There have been subtle messages emanating from Damascus that Syrian President Bashar al-Asad would like to improve Syria's poor relationship with the United States and that the election of Barack Obama might provide an opportunity to do just that.
In a recent rather softball Washington Post interview with veteran Middle East reporter David Ignatius, Asad reiterated the same Syrian positions, but appeared to be willing to work with the incoming Obama administration, and continued to ignore some realities that will have to be addressed if any progress is to be made on either the Syrian, Lebanese or Palestinian tracks of the Middle East peace process.
For example, Syria is willing to have direct talks with Israel, but Asad first wants the Israelis to guarantee that they will withdraw completely from the Golan Heights. The Israelis are prepared to withdraw from the plateau they have occupied since 1967 as part of a deal for peace with Syria. The question is not one of withdrawal, it is the determination of "complete" withdrawal. In other words, what is the line that both countries can agree on. Syria's preferred map shows the border on the shores of Lake Tiberias, while Israel believes that the entire shoreline is Israeli territory. It is only a difference of a few hundred meters, but it is an issue.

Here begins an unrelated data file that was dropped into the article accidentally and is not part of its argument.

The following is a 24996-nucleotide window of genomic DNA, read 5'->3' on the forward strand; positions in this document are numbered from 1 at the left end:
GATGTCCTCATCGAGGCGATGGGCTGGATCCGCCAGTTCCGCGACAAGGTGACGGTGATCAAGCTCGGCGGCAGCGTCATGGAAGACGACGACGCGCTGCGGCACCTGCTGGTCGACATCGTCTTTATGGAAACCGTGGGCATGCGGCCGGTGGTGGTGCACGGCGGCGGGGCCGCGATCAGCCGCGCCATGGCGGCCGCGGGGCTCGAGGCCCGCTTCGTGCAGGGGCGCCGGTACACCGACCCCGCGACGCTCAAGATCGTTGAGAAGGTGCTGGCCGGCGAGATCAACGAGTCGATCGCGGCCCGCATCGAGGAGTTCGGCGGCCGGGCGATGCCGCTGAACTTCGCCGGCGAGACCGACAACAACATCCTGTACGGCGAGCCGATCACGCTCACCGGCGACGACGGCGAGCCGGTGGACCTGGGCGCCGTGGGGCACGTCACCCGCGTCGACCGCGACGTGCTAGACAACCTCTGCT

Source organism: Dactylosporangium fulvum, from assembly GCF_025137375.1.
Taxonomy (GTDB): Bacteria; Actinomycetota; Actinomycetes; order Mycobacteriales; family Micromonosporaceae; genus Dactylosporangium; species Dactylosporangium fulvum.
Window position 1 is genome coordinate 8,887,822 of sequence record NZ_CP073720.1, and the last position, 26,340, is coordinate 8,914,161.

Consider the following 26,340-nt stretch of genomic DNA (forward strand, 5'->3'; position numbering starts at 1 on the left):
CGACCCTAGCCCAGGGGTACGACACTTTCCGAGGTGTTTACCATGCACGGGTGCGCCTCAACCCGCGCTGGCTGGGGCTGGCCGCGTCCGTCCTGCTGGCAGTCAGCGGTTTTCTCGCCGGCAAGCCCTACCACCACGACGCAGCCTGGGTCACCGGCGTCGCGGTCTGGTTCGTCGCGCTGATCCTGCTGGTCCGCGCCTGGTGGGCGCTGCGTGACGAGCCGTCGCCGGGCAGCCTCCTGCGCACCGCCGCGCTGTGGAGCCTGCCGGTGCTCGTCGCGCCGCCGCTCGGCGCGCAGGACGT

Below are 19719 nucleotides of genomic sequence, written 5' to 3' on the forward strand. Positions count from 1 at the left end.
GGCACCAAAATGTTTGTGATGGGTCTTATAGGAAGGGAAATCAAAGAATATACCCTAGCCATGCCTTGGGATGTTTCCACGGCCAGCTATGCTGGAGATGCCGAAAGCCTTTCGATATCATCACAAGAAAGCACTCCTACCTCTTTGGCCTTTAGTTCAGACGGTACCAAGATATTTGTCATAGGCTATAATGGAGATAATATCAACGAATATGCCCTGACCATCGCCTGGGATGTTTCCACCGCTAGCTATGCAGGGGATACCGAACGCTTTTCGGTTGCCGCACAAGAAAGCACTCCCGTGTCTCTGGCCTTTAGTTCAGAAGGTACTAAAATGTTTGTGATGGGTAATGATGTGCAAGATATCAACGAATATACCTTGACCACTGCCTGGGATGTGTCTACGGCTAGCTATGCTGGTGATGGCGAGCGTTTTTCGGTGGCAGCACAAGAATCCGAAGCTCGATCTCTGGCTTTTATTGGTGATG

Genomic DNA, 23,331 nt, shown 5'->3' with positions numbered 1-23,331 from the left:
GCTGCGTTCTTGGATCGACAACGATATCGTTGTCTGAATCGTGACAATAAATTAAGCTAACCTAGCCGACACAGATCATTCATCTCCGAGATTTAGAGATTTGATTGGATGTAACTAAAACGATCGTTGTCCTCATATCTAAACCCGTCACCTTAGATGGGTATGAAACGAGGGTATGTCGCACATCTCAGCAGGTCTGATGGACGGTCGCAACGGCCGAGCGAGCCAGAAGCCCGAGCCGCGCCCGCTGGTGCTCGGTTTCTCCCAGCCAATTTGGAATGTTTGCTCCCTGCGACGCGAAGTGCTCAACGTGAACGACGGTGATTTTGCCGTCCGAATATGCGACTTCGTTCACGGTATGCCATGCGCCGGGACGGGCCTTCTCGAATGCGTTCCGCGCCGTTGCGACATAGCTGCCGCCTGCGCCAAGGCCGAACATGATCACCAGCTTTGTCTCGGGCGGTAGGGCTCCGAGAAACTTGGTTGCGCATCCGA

In return, Israel will demand changes in the relationship between Iran and Syria. This will be a key test of how badly Asad wants a deal with Israel, how badly he wants to regain the Golan Heights. Iran is the main supporter of Hizballah in Lebanon and Hamas in Gaza. That support, in the form of money and weapons, flows through Damascus. Damascus and Tehran have a mutual defense pact, and cooperate on a variety of intelligence and security issues. There are lingering suspicions that Iran was the funding source for the now-destroyed North Korean reactor at al-Kibar.
Asad's response to the charges that Iran is funneling weapons and money to Hizballah and Hamas is typical. To him, Hizballah is a Lebanese issue that the Israelis should address with the Lebanese government, and Hamas is a Palestinian issue that should be addressed with the Palestinian Authority. I doubt that will be good enough for either the current Israeli government or the one that will be formed after the parliamentary elections in February 2009.
The Iran piece is critical. Hopefully the new American president will pressure Asad to move away from Iran. Otherwise, there will be no progress on the Syrian track. If that is the case, Obama should concentrate on the Palestinian issue and let the Golan remain in Israeli hands for now.